St. Theodore was born in the East. He had just entered the Roman Army when the persecution of Christians was renewed by the Roman Emperors Galerius, Maximian, and Maximinas in the early 4th century. Confessing his obedience and faith in his Heavenly Commander, he was brought to trial before the authorities in Amasea (in modern day Turkey). He refused to deny Christ, and was given some time to reconsider because of his youth.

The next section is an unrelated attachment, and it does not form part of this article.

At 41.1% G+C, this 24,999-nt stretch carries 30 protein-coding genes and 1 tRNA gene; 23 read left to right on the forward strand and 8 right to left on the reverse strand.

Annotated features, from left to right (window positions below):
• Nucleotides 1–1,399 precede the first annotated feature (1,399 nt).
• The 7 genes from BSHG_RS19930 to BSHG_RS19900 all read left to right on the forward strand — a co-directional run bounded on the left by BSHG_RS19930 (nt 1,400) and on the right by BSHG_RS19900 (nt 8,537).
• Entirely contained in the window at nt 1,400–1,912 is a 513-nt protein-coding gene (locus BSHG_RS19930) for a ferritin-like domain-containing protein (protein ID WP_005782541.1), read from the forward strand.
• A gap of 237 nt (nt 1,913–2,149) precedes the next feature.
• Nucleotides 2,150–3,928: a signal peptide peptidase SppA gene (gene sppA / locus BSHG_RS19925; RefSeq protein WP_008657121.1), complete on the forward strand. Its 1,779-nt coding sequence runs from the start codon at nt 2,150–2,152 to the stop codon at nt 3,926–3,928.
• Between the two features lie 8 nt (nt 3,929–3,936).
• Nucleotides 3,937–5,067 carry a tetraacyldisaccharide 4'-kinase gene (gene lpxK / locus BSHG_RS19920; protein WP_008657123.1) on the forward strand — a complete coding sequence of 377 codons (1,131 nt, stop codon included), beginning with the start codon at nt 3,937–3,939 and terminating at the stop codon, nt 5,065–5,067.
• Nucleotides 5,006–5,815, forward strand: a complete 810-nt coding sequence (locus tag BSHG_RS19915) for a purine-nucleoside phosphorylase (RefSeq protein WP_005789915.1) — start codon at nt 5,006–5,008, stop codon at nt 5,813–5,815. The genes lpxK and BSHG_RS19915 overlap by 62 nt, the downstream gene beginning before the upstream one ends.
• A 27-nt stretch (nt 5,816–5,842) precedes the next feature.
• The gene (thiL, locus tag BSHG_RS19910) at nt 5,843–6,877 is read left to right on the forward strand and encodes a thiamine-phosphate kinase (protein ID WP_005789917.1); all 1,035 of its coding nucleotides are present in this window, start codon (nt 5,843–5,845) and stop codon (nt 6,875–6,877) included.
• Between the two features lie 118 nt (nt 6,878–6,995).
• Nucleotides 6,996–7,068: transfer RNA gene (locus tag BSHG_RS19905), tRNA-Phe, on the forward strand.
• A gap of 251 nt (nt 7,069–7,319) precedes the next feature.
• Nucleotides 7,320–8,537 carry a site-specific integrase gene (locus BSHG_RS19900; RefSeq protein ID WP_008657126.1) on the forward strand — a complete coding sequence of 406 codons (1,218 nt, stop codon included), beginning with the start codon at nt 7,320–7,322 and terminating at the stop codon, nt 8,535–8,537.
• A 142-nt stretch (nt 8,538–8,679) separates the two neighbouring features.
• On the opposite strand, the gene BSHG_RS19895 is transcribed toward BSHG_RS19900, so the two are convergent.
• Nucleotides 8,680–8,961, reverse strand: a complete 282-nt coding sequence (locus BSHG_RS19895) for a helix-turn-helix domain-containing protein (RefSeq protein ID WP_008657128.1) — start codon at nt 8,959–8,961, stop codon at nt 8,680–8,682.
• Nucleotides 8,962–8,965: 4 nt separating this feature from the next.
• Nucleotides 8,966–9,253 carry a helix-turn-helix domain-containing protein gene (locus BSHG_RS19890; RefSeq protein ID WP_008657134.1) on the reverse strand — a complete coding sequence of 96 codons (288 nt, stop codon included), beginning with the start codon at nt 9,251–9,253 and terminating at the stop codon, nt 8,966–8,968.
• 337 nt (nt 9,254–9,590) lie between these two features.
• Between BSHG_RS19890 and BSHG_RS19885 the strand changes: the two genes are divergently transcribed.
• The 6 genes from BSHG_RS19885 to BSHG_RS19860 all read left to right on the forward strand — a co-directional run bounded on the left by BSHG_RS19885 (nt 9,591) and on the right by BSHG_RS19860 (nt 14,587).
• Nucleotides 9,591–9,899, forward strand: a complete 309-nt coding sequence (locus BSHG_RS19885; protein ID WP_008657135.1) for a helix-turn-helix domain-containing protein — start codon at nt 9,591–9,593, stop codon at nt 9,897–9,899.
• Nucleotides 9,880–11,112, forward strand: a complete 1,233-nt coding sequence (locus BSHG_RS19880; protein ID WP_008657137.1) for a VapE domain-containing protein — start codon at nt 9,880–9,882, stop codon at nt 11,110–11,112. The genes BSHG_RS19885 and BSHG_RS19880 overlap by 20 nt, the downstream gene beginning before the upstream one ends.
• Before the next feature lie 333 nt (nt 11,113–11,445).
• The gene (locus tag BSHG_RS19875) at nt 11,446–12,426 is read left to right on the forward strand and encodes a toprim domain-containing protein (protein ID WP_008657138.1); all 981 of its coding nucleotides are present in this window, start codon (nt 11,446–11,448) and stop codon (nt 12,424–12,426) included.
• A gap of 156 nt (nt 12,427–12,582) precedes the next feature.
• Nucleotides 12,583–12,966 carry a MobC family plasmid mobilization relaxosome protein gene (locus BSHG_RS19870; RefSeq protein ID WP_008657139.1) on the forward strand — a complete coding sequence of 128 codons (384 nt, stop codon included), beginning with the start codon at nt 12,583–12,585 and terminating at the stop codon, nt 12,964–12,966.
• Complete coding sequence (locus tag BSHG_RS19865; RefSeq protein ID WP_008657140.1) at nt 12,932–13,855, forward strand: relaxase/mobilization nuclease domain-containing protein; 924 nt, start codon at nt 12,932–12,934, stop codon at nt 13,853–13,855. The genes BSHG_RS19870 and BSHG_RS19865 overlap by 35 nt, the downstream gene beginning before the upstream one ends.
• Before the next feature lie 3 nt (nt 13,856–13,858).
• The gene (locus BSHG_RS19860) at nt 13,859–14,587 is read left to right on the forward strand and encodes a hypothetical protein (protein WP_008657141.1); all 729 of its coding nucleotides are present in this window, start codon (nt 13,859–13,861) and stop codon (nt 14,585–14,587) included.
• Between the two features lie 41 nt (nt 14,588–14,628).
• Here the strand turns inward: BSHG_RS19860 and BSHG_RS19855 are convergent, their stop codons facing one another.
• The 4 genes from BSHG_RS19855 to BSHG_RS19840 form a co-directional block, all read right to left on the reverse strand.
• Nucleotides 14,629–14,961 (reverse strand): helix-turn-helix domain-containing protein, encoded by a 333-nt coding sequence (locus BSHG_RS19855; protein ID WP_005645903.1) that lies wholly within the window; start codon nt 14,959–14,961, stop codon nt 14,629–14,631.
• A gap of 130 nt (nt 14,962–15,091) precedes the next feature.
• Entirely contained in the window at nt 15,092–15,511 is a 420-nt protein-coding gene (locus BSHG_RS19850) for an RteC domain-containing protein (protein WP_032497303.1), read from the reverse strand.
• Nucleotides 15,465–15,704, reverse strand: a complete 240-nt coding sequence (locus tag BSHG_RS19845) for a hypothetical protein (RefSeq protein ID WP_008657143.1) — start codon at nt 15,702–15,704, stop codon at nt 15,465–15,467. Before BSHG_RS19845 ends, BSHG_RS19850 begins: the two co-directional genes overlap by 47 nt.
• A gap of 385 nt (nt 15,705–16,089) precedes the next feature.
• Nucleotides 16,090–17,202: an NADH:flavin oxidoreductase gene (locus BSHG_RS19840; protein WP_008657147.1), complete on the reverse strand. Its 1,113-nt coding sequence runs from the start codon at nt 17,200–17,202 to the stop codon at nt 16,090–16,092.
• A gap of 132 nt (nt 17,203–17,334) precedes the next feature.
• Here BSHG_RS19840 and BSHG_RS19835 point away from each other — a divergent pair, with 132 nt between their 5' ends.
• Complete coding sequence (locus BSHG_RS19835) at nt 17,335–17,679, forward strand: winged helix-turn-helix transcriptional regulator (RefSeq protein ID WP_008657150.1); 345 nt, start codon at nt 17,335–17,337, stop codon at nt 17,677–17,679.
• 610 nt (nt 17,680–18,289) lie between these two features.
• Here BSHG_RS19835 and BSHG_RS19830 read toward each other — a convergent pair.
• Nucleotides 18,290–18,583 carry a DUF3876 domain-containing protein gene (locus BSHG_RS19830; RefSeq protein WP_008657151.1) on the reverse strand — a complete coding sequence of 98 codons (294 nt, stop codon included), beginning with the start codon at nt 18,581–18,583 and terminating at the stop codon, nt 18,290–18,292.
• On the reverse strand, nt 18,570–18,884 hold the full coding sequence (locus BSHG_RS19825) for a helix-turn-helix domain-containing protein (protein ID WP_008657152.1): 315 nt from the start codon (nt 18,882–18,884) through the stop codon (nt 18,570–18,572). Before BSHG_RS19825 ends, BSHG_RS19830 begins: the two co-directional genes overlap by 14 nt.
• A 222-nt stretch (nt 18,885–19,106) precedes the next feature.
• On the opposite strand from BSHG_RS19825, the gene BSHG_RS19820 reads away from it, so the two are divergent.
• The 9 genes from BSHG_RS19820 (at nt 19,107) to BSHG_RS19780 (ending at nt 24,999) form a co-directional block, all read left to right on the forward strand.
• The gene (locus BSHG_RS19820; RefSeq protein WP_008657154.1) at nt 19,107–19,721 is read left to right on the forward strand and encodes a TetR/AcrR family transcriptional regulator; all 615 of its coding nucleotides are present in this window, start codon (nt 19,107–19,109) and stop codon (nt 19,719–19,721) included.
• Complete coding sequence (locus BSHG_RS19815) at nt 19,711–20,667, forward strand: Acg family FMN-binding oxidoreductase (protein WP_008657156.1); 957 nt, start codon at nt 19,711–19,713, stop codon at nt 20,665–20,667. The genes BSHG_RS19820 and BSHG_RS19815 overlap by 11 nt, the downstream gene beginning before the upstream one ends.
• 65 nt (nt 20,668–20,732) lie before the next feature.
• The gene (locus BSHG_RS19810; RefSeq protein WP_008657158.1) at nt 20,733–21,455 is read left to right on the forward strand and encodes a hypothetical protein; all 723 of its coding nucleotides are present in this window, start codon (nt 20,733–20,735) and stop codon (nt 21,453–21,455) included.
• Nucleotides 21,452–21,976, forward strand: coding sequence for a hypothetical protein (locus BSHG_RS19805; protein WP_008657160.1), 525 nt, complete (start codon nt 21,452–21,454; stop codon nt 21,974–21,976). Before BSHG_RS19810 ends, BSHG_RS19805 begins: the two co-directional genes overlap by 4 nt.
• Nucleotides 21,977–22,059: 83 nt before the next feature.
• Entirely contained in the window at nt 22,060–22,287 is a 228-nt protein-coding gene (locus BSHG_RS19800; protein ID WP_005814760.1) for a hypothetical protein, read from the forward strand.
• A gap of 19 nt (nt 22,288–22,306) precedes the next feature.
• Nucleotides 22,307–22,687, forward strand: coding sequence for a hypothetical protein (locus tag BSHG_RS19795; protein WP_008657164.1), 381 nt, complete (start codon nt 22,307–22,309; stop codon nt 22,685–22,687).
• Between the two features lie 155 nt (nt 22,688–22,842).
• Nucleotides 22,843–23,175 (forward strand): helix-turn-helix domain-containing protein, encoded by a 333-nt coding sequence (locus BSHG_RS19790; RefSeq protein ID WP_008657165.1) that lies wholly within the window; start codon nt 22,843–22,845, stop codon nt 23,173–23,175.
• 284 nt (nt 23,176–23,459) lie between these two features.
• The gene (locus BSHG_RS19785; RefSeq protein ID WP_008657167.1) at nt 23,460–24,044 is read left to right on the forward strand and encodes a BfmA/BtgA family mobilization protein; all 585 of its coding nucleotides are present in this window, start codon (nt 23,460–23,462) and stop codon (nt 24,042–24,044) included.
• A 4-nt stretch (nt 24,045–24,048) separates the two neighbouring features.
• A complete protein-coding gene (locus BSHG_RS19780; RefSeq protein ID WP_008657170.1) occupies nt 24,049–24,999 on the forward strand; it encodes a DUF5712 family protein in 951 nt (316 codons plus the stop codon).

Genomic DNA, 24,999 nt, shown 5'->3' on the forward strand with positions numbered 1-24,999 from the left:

Inspired by zeal, St. Theodore went out and burned down the great Temple of Cybele, the goddess of Anatolia. For this he was burned at the stake and brought his tokens of spiritual weapons before Christ in Heaven. It is told that during the reign of the Emperor Julian the Apostate (a.d. 361-363), fifty years after St. Theodore’s death, the governor of Constantinople was told during the first week of Great Lent to sprinkle all of the food in the marketplace with blood offered to idols, thus polluting it for Christians. St. Theodore appeared to the Archbishop of Constantinople and warned him, asking that Christians boil wheat with honey instead. This commemoration is held the first Saturday in every Great Lent.